On Lincoln’s birthday, we should reflect on at least some measure of his genius. An often overlooked observation of his was: “Nearly all men can stand adversity, but if you want to test a man’s character, give him power.”
Lincoln’s commentary is profound. Today, we have the good fortune of celebrating those who have overcome real adversity - be it broken homes, illness, job losses, poor schools, physical ailments, addictions, and other maladies. They should be applauded as exemplars who should be emulated.
What you don't read about often is about the men and women who wield power and decline to use or abuse it. Of course, too often we learn about abuses and corruptions of power. Some such "leaders" are across the globe - witness North Korea, Cuba, ISIS, and elsewhere; some are too close for comfort - witness Detroit's ex-mayor and the disgraced former governors of New York and Illinois and others.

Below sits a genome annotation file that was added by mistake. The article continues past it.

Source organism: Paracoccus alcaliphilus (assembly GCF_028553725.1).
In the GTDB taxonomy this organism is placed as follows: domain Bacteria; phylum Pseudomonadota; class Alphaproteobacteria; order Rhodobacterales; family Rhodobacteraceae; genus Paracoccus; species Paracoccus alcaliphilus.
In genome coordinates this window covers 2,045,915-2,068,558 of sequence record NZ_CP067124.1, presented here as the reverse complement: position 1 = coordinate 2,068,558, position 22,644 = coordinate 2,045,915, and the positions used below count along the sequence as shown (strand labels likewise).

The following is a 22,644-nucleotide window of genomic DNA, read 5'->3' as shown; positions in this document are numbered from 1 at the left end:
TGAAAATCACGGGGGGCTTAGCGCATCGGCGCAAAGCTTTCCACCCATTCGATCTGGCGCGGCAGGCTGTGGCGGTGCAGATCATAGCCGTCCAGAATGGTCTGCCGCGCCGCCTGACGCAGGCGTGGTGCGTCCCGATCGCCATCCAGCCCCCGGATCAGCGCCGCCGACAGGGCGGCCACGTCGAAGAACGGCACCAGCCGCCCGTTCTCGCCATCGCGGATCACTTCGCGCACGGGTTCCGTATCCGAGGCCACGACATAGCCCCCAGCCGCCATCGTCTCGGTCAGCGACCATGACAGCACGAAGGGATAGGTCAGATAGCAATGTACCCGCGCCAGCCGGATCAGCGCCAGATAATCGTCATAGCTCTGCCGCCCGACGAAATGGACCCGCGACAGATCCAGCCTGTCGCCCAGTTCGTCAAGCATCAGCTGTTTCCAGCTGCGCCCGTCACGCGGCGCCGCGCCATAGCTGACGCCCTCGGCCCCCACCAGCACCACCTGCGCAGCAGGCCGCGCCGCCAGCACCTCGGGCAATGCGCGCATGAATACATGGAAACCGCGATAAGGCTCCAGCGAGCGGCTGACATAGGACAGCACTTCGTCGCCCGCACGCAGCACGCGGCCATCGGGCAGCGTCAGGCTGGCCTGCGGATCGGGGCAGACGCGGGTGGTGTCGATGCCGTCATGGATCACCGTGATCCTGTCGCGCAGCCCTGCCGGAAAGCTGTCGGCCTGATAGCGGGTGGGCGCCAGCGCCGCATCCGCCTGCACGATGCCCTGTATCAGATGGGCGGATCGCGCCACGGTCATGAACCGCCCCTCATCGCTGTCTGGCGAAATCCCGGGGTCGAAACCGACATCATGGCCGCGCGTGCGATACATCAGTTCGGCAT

What we should keep in mind - and they are indeed a vanishing breed - are the men and women who are given great power, and use it responsibly - or even more rarely - refuse to exercise it - to allow for liberty to flourish.
America was founded on the premise of limited government - that men and women are endowed by their Creator with unalienable rights, and that the purpose of government is to protect those rights.
We must remember that the power to do good is also the power to do evil. That sometimes the most courageous exercise of power is to refuse to wield it. That sometimes people must be allowed to go their own way; that the spark of freedom is in much having the ability to strive and fail than anything else.
As Lincoln said, the true test of character is to see what one does - or does not do - with power.